Approaches to producing a biomarker of aging based on assessing levels of many proteins in the blood, and how those levels change with aging, are under development by a number of research groups. This paper should be considered a demonstration of methodology only, as a great deal of further work would be required to show that the relationships discovered here also apply across broader human populations. Still, it seems likely that proteomic analogies to the epigenetic clocks developed in recent years do in fact exist.
The challenge with all of these biomarkers and potential biomarkers is to connect them to the underlying causes of aging. If the end result of a test is just a number that represents how far removed one is from the average result across the population at a given age, then what action should be taken when that result shows a higher rather than lower physiological age? Presently there is no good answer to that question, and therein lies the problem.
Despite its importance for health, most epidemiological research considers aging merely as a confounder, a nuance dimension to be accounted for and then discarded, under the assumption that aging is unavoidable and unchangeable. This view is now changed. As the intrinsic biological mechanism of aging is slowly revealed, there is hope that interventions that slow aging and prevent or delay the onset of chronic disease and functional impairments can be discovered.
A critical goal in the field of aging biomarkers is to identify molecular changes that show robust patterns of change with normal aging, with the assumption that departures from this “signature” pattern provide not only information regarding future risk of pathology and functional decline but also clues on compensatory mechanisms by which our organism counteracts the effects of aging. Such a signature could be used both to identify individuals in the trajectory of accelerated aging and to track the effectiveness of interventions designed to slowdown biological aging.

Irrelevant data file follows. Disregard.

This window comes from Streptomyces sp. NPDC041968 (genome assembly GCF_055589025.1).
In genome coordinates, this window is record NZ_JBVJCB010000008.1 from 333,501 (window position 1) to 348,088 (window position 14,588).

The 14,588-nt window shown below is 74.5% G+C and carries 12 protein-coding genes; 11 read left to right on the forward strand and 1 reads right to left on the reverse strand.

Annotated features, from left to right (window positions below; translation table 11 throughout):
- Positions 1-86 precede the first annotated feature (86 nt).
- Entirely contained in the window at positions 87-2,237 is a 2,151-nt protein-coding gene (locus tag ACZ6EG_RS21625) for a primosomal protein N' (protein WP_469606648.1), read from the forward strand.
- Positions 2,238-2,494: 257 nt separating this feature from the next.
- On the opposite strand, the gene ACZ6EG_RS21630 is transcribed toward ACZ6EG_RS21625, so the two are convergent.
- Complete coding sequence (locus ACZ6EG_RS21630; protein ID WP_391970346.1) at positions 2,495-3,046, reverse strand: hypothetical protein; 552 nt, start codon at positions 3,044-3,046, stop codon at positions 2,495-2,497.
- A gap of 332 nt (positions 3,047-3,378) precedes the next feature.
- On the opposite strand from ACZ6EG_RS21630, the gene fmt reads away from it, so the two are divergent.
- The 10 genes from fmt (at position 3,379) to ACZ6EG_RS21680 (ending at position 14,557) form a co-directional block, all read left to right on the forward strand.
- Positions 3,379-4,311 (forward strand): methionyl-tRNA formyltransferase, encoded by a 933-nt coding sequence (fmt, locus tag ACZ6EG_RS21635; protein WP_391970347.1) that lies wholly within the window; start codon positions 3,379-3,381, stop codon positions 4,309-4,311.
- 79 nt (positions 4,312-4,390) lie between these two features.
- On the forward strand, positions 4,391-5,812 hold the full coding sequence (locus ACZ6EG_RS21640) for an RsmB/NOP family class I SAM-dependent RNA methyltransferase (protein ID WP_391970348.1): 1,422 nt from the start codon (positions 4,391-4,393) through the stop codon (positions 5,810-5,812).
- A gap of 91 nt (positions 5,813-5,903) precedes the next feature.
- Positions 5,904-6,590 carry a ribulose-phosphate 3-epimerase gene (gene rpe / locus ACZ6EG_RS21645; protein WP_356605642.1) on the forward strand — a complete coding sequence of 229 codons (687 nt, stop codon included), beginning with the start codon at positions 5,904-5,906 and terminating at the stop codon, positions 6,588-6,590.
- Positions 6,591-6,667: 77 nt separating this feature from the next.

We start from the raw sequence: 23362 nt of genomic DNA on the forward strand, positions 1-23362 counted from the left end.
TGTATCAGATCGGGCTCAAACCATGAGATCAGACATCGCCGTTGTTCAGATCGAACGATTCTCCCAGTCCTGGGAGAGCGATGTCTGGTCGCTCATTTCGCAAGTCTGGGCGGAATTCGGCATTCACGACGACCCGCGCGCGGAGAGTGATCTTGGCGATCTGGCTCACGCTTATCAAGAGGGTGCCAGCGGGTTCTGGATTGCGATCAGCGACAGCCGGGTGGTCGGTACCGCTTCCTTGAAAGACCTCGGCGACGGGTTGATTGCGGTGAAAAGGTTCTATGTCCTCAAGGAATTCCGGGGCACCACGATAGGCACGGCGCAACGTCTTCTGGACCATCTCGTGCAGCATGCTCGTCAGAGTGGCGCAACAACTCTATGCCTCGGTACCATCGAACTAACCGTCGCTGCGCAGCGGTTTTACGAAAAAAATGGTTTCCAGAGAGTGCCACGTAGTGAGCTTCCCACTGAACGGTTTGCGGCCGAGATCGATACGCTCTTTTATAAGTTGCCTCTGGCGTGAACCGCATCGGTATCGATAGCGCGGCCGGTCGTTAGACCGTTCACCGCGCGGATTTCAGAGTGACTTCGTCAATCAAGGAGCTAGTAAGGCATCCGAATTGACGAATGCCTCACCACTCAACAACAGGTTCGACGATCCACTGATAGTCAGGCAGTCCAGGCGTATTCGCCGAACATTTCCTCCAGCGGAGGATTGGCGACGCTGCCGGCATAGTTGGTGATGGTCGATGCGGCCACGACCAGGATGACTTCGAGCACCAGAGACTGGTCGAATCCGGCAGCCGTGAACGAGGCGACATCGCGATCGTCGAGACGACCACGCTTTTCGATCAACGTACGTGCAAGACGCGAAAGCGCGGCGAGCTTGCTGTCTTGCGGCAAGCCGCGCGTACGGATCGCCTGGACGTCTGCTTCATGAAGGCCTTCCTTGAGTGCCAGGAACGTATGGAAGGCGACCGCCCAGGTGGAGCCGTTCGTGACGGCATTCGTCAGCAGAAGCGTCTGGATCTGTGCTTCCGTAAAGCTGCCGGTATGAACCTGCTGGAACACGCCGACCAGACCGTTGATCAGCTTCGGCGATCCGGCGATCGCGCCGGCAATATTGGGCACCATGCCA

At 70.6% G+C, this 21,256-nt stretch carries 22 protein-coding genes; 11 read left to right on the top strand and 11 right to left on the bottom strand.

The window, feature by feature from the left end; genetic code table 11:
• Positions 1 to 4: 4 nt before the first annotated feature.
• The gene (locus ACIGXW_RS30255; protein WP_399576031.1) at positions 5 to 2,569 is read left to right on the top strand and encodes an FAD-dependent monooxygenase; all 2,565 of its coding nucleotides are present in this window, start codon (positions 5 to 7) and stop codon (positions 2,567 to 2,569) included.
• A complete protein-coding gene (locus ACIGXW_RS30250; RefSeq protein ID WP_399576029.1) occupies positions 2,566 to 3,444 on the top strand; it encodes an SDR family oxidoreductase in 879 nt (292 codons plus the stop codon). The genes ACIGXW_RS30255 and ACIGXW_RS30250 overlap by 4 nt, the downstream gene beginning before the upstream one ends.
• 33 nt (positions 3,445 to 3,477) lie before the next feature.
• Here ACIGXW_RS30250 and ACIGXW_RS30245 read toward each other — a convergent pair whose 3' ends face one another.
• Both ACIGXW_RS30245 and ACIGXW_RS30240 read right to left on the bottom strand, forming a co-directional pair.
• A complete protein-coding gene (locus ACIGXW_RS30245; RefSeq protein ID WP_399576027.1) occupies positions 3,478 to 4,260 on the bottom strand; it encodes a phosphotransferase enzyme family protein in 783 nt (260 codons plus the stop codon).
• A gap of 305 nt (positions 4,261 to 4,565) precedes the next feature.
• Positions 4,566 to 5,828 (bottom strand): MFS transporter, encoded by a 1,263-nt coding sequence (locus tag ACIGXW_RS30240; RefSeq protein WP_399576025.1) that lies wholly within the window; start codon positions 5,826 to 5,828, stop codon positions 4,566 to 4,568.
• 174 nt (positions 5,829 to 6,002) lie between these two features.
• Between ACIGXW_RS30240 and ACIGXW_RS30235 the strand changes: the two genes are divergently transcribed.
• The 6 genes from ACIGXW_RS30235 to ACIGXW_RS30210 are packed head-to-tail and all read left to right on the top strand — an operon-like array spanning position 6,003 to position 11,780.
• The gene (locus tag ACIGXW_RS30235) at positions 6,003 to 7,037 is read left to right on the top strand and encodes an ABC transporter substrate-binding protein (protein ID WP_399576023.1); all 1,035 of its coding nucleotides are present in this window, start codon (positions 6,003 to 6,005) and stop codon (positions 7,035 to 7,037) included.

The “epigenetic clock,” a biomarker index that combines weighted information of a subset of DNA methylation sites raised great interest because it is strongly associated with chronological age and predicts multiple health outcomes, including cardiovascular disease, cancer, and mortality. These findings suggest that aging is associated with stereotyped and reproducible molecular changes that can potentially be used to identify individuals who are aging faster or slower than the average population. However, the underpinnings of these molecular changes have not been fully elucidated, at least in part because the effect of methylation on DNA function remains unclear.
A promising alternative to current methods may be to construct a similar aging biomarker clock based on circulating proteins. Proteins are attractive because they directly affect phenotypes and provide direct information on biological pathways that can be involved in many of the physiological and pathological manifestations of aging. We conducted proteomic analyses that measured 1,301 proteins in 240 adults aged 22-93 years, free of major chronic diseases, cognitive, and functional impairment. The goal was to identify proteins associated with chronological age avoiding as much as possible the effect of clinically detectable disease, examine their association with several clinical characteristics, and further compare our results to previous proteomic profile analyses that used the same technology.
We found 197 proteins were positively associated, and 20 proteins were negatively associated with age. The functional pathways enriched in the 217 age-associated proteins included blood coagulation, chemokine and inflammatory pathways, axon guidance, peptidase activity, and apoptosis. We created a proteomic signature of age based on relative concentrations of 76 proteins that highly correlated with chronological age. However, the generalizability of our findings needs replication in an independent cohort.